New Zealand know they can’t afford to loosen their grip on the T20 series against England when they carry a 2-1 lead into the penultimate game in Napier on Friday.
Colin de Grandhomme, whose 55 off 35 balls earned him Player of the Match honours and provided the crux of New Zealand’s 14-run victory in the third match at Nelson, said the hosts would look to keep the pressure on England, against whom he admitted the World Cup final defeat still stung.
“Definitely you can’t give them an inch,” de Grandhomme said. “You’ve got to keep hitting them hard and try and win every game when you can.”
De Grandhomme stopped short of identifying revenge for the World Cup defeat as a source of motivation in this rather more low-key series, however.
“They’re pretty good lads and they’re a good team so it’s always nice beating them but we’ve got to move on from that,” he said. “Unfortunately that’s how things go. I think the boys are still hurting but some of the boys are good mates with the other boys and they get on well.”
De Grandhomme revelled in the No. 4 spot he has stamped his authority on over the past year, pressing the tempo through the middle overs before New Zealand’s bowlers snared 5 for 10 in 18 balls to quash England’s run chase.
“Definitely batting up the order in T20 is a lot more, probably, forgiving,” de Grandhomme said. “You get a better chance and you get an opportunity in the top six sometimes when the openers don’t do their jobs as well, so it gives me more freedom with the field in and it’s enjoyable.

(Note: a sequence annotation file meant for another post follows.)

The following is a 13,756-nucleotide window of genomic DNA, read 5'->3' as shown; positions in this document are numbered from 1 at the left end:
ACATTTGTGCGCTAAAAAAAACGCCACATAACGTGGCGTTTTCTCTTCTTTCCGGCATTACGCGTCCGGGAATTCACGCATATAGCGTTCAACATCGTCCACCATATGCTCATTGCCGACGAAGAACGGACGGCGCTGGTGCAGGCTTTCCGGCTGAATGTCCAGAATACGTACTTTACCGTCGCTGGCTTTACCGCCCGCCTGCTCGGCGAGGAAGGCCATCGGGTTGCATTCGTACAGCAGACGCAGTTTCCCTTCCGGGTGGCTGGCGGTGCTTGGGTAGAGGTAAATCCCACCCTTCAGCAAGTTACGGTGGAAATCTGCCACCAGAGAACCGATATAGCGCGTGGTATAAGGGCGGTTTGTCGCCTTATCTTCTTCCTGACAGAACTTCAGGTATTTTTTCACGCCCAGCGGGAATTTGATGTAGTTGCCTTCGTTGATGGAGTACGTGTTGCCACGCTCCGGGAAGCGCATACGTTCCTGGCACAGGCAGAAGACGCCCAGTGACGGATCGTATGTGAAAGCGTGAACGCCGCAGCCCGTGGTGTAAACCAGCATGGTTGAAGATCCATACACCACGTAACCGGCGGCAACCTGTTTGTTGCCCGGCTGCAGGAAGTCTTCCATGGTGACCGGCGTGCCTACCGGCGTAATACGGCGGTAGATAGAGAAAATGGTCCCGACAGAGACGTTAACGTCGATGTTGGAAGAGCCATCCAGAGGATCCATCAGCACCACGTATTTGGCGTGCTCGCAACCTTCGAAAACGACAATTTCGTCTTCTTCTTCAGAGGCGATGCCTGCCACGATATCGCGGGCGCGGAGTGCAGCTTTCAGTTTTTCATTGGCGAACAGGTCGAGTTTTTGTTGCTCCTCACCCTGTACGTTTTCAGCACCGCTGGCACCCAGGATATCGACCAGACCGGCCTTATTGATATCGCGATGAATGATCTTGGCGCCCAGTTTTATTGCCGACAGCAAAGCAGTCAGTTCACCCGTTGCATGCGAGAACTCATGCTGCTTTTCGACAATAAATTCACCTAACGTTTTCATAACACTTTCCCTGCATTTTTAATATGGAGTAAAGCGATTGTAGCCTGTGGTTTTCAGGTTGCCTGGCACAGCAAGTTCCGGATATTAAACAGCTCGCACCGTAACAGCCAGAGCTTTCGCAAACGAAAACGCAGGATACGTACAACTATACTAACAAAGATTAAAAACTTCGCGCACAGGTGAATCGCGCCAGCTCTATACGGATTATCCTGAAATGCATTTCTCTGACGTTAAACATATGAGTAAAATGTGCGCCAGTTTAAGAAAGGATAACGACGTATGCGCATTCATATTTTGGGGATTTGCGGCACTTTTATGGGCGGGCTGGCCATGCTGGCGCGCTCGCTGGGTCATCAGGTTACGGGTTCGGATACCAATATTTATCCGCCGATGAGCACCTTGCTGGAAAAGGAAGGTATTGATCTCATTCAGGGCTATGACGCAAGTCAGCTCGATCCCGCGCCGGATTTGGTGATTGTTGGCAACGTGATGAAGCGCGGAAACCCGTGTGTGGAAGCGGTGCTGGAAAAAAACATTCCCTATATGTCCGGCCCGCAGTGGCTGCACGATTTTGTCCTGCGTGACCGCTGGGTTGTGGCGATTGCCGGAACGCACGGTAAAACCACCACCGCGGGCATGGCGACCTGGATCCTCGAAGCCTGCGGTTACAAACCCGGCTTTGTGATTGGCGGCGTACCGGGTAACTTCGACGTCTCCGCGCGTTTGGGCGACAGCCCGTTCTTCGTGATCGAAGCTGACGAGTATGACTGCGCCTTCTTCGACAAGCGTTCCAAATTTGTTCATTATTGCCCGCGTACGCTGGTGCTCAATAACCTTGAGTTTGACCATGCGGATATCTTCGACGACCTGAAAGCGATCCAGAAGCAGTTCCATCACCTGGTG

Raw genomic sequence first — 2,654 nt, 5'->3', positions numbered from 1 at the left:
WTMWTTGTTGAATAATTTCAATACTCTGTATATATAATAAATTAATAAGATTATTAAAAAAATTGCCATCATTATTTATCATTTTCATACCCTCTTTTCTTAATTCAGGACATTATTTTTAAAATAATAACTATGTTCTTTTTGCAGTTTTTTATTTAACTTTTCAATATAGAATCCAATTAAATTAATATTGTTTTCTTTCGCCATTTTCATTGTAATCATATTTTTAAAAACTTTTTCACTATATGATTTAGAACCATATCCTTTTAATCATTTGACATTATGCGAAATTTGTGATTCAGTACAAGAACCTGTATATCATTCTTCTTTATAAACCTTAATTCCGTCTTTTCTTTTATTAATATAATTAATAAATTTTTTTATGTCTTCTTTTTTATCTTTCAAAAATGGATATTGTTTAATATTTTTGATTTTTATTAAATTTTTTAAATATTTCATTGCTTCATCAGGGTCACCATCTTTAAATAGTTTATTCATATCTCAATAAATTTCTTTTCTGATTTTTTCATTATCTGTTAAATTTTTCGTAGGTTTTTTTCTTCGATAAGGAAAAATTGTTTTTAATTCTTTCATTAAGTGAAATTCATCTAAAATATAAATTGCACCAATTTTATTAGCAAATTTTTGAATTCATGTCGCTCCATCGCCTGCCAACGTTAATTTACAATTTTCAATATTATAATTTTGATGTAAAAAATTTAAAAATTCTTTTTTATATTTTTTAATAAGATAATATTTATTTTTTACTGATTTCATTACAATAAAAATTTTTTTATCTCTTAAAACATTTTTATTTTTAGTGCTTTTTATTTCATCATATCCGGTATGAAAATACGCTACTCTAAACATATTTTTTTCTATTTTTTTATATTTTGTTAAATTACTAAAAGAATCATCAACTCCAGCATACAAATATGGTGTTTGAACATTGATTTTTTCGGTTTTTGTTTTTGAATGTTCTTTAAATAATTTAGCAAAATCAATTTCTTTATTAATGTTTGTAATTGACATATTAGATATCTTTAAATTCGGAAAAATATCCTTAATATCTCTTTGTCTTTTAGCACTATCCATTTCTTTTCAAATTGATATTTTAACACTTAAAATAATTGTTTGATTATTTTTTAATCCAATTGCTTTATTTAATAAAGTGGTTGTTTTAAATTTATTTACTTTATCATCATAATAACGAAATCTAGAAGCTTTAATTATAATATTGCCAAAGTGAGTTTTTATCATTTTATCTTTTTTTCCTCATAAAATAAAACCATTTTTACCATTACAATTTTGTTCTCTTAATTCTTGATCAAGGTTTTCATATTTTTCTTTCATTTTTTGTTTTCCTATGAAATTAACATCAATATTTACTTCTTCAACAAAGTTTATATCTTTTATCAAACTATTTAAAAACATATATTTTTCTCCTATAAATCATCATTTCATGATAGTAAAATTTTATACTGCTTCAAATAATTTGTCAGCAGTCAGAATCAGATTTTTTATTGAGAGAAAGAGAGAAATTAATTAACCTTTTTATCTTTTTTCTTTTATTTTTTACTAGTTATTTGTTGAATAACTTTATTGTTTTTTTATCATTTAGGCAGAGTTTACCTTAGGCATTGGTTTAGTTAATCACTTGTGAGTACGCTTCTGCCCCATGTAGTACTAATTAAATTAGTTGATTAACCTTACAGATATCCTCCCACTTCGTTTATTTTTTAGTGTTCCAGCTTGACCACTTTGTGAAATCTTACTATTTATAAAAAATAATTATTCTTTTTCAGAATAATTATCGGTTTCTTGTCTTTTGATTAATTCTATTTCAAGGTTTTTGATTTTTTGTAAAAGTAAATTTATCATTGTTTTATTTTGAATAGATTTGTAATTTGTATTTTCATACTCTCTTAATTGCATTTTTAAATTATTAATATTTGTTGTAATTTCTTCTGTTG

“We had to bowl well and get a few wickets up top and then we’d put them under pressure … nine, 10 an over I think here is still very gettable because it’s only one hit and then five singles, if you like, and it’s not that hard but our bowlers executed and did a great job. The bowlers were actually happy with that total. I thought we were at least 20 short but the bowlers back themselves and win us games so, a good win.”
New Zealand bowling coach Shane Jurgensen was full of praise for de Grandhomme.
“He’s just been awesome, the way that he’s approached his batting,” Jurgensen said. “He comes out and it’s almost like you don’t see what stage the game is at, how many wickets have fallen. He just plays the way that he plays, as we know, but certainly playing a lot smarter cricket with the bat and I think that’s what he’s really learnt over the last 12 months.”
“He bowled quite well against India as well so he had a lot of confidence coming in that he can do it and that’s our job as coaches to just get him up get him ready to go and just get him to believe in his skills that he’s got,” Jurgensen said.
“I was a pretty tight game and England were in a strong position to win but I think we saw when we batted the runs slowed up at the end so that’s exactly what happened for both sides. I was really impressed with the way that we approached our bowling, particularly in the second half of the innings. We were basically in a bit of strife really.”
For England captain Eoin Morgan, this match was “one that got away”.
“We were in control for the whole chase until we were three or four down, probably that’s a lack of experience but the guys need to get more games into them at this level,” Morgan told Sky Sports. “But certainly that’s one that slipped away. Everything is about playing smart, aggressive cricket, and new guys coming in. There were a lot of positives but it’s a must-win game in Napier now.”